Gov. Bill Walker is landing in Anchorage this week after a trip to China to peddle Alaska gas. At Commonwealth North on Friday, he and Revenue Commissioner Sheldon Fisher will once again make their case for income taxes on wage-earners.
And in just three weeks those proposed taxes will be heard and legislated on by 60 legislators who will convene in Juneau for an the ninth special session of Walker’s three years in office.
Senate Republicans will also try to convince the Democrats in the House to pass SB 54, a clean-up bill to correct problems with the crime reform package known as SB 91.
All that will happen Oct. 23 against the background of an increasingly discontent Southcentral Alaska voter. At a town hall meeting on Monday in South Anchorage, citizens were livid at the level of crime taking over the community.
After hearing their concerns at the meeting organized by Rep. Charisse Millett, Rep. Chris Birch wrote to Gov. Walker and said that constituents were loud and clear that they want the special session to be held in Anchorage so they can hold lawmakers’ feet to the fire about crime, punishment, and the proposed income tax.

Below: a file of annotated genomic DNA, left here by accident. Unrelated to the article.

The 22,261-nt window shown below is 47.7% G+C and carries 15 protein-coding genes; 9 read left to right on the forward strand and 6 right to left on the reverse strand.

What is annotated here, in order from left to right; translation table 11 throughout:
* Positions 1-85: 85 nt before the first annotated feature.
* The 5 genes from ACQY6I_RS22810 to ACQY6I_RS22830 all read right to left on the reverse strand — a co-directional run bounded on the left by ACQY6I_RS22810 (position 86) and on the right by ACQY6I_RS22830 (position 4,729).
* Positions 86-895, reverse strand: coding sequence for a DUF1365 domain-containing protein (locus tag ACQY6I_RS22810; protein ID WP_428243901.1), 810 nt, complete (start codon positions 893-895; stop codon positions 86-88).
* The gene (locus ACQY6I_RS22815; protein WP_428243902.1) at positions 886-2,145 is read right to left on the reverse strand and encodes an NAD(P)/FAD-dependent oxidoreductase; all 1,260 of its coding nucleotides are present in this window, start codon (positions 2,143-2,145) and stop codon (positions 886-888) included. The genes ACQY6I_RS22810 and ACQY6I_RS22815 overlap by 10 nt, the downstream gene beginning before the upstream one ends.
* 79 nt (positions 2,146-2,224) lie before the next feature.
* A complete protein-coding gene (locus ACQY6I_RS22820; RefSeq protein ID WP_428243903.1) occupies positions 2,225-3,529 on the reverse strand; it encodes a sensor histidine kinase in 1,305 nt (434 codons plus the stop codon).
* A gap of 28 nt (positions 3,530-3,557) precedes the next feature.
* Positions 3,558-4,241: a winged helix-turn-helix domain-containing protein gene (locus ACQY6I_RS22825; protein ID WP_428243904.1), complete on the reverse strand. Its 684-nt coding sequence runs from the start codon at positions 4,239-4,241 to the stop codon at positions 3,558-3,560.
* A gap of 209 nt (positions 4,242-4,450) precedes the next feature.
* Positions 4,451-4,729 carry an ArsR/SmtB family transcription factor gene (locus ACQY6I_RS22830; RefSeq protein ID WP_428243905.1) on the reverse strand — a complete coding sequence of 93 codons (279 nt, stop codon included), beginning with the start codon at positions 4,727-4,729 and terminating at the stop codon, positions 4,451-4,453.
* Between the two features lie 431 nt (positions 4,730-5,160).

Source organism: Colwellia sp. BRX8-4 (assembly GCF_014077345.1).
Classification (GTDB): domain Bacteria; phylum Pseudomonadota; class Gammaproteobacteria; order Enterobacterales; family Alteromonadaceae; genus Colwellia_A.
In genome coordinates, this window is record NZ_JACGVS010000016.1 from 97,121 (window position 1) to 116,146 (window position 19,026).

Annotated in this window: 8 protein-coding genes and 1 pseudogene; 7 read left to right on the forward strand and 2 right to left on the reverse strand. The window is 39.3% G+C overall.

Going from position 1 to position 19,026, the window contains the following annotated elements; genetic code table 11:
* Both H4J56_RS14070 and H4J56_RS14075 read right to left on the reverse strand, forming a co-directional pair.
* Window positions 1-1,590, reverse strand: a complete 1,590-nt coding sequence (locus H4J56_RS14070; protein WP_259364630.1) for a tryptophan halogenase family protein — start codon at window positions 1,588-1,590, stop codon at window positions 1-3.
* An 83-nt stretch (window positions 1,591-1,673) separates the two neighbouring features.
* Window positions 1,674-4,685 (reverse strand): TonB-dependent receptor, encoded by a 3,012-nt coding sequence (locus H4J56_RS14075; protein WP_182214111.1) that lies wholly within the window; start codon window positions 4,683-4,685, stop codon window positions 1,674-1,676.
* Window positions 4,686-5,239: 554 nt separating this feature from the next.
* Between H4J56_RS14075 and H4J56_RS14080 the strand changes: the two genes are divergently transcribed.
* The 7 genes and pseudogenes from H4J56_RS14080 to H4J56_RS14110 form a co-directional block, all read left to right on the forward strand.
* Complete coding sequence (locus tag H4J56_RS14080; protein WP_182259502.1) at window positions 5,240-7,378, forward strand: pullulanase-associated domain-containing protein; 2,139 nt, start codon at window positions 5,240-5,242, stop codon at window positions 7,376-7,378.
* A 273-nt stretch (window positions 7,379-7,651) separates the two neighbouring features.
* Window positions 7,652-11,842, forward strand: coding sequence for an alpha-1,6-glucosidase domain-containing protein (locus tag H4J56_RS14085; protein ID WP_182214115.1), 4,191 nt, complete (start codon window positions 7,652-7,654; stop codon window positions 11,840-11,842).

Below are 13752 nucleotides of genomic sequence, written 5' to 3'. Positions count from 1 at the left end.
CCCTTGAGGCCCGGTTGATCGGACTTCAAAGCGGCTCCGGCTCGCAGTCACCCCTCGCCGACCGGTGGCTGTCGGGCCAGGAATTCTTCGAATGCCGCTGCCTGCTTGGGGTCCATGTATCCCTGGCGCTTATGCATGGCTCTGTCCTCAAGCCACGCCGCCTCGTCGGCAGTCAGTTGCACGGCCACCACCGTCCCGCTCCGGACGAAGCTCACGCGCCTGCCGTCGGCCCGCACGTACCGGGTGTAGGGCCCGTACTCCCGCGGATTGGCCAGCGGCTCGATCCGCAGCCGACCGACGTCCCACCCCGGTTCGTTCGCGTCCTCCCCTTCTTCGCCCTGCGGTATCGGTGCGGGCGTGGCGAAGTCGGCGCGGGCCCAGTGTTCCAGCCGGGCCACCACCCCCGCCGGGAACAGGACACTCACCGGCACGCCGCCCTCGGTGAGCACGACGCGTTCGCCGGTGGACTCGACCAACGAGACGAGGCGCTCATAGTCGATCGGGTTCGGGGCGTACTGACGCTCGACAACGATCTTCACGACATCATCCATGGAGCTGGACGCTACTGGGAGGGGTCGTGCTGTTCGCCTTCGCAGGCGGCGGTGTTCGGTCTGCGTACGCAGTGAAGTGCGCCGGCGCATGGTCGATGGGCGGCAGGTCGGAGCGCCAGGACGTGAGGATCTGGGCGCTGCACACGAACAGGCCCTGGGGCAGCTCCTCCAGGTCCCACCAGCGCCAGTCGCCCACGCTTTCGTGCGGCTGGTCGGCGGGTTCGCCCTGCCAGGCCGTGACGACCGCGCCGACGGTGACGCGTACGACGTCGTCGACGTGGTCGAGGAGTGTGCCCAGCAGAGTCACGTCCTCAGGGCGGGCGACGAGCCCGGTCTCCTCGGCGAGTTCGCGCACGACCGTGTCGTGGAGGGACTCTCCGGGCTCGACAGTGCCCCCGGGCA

“In addition to their understandable concerns, several expressed a strong desire that the Legislature should conduct its upcoming special session not in Juneau, but in Anchorage, to maximize public engagement in the process, and public access to legislative deliberation on the crime bill and the proposed income tax. The high cost of travel and lodging greatly limit direct in-person participation by most of our constituents in these hearings,” Birch wrote.
This is not about moving the capital, he told Must Read Alaska today. It’s about saving the state money in per diem and travel.
Many lawmakers, including those from rural parts of the state, will already be in Anchorage for the Alaska Federation of Natives annual convention.
As of Thursday afternoon, Birch had not heard back from the governor, although he spoke with Walker’s Chief of Staff Scott Kendall.
“There’s a disconnect,” Birch said. “There are a lot of very concerned and even fearful people in Anchorage who want to have a voice in the deliberations revolving around the crime issue and remedies for the problem.”